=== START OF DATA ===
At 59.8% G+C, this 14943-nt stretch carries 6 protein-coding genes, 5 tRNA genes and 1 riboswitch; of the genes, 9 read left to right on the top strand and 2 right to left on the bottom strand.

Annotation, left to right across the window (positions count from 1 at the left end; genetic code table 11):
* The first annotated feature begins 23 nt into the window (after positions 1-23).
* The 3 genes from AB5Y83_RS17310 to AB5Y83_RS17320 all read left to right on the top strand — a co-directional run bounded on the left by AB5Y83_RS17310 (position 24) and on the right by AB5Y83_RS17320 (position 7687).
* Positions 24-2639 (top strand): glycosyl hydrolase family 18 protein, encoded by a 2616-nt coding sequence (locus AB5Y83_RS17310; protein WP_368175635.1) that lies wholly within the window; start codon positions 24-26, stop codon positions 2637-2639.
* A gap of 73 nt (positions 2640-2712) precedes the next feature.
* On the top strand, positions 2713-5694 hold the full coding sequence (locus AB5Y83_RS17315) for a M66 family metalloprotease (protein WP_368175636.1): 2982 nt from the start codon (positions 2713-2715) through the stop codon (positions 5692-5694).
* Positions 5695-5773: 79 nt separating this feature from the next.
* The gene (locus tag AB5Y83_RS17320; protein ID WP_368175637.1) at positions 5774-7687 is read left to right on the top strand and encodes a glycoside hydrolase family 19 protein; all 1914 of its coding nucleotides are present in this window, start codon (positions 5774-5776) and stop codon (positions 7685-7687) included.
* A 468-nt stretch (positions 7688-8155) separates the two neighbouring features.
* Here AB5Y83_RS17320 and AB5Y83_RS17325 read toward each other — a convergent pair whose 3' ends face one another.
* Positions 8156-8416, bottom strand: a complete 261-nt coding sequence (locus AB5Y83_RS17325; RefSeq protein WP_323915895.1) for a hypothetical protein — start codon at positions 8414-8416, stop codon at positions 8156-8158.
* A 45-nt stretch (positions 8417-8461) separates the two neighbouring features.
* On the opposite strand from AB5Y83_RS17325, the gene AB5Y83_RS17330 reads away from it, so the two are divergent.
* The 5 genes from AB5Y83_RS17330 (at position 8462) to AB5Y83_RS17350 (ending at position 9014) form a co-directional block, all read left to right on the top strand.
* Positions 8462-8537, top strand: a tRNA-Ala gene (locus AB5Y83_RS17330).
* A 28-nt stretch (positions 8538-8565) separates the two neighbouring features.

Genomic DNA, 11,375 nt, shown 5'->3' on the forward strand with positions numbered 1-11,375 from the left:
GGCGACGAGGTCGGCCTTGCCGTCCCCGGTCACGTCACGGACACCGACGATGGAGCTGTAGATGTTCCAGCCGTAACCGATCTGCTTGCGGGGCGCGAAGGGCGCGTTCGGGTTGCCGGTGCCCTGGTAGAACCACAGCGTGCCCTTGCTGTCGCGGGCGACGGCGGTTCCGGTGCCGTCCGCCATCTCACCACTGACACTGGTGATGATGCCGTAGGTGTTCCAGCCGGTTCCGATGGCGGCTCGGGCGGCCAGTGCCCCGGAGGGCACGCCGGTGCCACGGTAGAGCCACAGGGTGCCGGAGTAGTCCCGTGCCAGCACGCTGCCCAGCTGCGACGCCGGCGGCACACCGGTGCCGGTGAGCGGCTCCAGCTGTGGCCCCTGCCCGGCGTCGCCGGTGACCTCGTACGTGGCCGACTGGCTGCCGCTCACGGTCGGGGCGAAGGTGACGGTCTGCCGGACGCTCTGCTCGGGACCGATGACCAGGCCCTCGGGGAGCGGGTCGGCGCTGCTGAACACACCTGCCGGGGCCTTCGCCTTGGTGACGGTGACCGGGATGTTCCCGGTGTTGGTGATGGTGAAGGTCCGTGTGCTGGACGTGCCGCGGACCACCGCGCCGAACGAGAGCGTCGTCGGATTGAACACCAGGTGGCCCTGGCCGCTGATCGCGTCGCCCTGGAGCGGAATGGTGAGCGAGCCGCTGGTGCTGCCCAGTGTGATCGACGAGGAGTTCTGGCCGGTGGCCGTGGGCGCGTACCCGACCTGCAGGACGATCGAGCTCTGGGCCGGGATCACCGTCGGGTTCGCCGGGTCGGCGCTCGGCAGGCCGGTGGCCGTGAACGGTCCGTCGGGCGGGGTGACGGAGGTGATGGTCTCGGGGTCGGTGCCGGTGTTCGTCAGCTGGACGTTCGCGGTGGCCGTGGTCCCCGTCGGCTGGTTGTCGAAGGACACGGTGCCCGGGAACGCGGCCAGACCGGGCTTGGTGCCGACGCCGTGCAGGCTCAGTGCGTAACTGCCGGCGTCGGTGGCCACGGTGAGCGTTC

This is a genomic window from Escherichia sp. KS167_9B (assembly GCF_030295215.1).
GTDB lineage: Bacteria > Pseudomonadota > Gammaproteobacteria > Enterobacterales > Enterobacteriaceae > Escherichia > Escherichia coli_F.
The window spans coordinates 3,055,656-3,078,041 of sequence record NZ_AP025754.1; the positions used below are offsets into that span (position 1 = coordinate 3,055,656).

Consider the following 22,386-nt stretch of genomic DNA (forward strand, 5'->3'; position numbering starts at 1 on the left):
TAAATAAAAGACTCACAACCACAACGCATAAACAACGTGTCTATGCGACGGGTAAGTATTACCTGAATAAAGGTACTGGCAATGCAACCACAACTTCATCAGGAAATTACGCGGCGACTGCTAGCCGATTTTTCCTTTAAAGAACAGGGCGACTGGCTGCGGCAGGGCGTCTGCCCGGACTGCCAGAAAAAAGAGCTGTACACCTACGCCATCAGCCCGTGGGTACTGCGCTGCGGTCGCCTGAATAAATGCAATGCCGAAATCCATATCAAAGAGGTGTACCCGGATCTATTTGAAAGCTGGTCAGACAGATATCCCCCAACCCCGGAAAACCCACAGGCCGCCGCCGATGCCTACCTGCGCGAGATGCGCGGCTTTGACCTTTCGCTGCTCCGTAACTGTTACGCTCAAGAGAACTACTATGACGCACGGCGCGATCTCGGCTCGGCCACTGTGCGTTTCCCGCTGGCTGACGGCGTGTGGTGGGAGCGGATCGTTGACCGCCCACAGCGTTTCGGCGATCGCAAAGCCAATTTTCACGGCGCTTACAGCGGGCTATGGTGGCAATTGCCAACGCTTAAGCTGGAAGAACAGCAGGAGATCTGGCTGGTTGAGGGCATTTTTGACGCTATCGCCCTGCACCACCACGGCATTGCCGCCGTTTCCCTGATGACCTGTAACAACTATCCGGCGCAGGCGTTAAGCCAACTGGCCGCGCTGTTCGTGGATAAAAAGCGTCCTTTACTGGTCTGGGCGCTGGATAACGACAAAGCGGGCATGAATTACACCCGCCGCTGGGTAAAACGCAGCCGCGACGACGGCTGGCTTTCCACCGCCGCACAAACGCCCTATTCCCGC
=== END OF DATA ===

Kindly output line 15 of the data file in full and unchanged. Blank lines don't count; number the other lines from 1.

* The 5 genes from AB5Y83_RS17330 (at position 8462) to AB5Y83_RS17350 (ending at position 9014) form a co-directional block, all read left to right on the top strand.